Coronavirus concerns: Dow falls nearly 1,200 points, stock market dives amid COVID-19 fears

SAN JOSE, Calif. (KGO) -- Fear and panic surrounding Coronavirus led to a historic day on Wall Street. The Dow fell nearly 1,200 points, the largest single-day point drop ever.

However, the overwhelming message from financial and business experts: "Do not panic," they say, not yet, at least.

Experts told ABC7 News, it's rational and emotional concern that is driving the markets.

"The rational concerns right now are that companies like Apple have had their supply chains significantly interrupted," Dan Moshavi explained. "A lot of the manufacturing takes place in China, iPhones and other products."

Dan Moshavi is the Dean of San Jose State University's Lucas College and Graduate School of Business. He said the emotional side is tied to our own individual wallets.

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So ABC7 News connected with people in Downtown San Jose.

Michigan resident Peng-fei Fu was in town for business. He said, "Right now, you know you have to prepare for it. But I don't think it's going to get that worse."

With markets down, Moshavi predicts many may start to feel less wealthy, and less likely to spend.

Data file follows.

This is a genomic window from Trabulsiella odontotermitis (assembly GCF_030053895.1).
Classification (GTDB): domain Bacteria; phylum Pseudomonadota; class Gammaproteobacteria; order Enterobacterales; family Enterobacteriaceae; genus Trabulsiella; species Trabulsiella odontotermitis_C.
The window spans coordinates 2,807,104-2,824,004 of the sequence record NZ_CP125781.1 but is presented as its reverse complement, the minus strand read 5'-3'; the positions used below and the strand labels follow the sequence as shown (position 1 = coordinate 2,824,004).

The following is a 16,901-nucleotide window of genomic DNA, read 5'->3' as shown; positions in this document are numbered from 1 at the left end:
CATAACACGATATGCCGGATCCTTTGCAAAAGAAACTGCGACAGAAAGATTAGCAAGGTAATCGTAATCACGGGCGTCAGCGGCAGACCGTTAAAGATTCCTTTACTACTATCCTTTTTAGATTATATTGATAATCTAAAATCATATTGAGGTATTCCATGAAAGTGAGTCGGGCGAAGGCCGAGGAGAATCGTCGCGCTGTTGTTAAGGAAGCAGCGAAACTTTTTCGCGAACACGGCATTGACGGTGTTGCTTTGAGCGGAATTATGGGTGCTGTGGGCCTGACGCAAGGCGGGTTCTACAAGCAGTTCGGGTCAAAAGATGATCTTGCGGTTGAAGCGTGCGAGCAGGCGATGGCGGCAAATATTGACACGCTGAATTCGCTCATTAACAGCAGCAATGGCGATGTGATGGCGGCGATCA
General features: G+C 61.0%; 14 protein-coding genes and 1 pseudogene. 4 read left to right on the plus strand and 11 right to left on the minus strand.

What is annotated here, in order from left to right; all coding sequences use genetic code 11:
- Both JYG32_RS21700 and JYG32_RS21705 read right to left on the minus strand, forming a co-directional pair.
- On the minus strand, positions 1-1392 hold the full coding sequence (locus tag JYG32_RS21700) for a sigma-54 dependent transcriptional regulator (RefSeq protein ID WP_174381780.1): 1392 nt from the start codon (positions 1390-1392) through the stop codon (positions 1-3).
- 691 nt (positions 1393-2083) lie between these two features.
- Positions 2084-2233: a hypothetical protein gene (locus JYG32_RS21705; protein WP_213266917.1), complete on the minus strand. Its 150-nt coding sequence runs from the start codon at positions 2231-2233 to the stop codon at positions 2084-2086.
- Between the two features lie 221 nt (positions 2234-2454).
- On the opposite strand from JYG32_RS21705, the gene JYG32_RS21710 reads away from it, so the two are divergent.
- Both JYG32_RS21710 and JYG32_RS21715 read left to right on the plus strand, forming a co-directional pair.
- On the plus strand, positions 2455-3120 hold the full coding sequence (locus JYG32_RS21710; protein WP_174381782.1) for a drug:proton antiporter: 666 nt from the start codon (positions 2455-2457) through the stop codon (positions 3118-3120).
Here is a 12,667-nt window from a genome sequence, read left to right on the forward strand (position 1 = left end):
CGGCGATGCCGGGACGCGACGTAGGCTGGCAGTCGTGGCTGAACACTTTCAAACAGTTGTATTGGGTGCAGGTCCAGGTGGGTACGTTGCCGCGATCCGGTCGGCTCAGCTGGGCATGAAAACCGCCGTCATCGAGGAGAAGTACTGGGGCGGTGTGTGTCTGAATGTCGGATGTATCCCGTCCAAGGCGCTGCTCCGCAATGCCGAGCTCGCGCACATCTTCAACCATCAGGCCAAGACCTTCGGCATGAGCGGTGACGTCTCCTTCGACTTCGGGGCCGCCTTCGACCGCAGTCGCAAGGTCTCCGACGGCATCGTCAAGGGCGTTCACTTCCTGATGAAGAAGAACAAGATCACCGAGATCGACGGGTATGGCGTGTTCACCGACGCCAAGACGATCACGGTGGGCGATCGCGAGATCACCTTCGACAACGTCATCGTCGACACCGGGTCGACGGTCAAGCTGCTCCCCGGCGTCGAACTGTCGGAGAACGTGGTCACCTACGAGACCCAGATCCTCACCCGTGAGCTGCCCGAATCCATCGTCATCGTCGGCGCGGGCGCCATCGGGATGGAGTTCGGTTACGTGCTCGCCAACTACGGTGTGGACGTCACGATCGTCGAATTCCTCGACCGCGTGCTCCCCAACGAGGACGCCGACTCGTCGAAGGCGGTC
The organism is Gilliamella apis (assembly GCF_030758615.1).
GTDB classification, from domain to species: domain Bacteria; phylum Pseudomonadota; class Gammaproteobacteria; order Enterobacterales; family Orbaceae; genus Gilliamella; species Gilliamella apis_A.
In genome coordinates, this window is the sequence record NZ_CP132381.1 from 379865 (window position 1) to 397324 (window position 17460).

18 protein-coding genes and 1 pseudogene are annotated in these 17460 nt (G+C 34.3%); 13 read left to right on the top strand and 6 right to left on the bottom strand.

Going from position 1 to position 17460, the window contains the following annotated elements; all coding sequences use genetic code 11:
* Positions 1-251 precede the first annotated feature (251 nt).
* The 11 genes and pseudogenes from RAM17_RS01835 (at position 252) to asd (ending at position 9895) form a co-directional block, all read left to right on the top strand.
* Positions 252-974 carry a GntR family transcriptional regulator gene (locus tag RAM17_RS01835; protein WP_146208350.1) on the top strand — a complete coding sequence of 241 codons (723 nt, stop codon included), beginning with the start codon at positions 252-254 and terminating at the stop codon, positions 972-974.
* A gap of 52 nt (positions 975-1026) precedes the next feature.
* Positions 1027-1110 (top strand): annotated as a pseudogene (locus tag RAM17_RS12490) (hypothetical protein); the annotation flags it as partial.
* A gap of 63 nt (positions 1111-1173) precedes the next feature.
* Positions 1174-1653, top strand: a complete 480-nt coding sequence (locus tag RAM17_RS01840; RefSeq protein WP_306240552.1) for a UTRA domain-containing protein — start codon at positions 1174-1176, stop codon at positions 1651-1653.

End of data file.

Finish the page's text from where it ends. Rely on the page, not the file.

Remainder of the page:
"I'm starting to watch carefully on how I can position myself, if this pops into a recession all of a sudden out of nowhere like it did a few years back," San Jose resident Michael Mann said. "I want to be ready for it."

Others maintained it's too early to talk recession.

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Still, experts are warning if company profitability is affected, it could potentially affect hiring and impact certain jobs in certain sectors.

"Way too early to predict what those would be," Moshavi said. "But yes, there are absolutely implications, potentially for folks who don't invest in the market."

He said economically, people have to play the long game. He noted that historically, after big market declines, the market typically comes back.

In Downtown San Jose, we met Dallas resident Marc Marshall. He agrees.

Marshall said the 2008 recession didn't hit him the way it did most.

"The 2008 Recession hit the housing market pretty bad, except where I live in Texas," Marshall said. "So, me hanging onto my assets actually paid off in the long run. So, it doesn't make any sense to panic. It doesn't do anything, and it doesn't do anything for us."

For now, we wait.

Click here to view the entire ABC7 News interview with Dan Moshavi, Dean of San Jose State University's Lucas College and Graduate School of Business.

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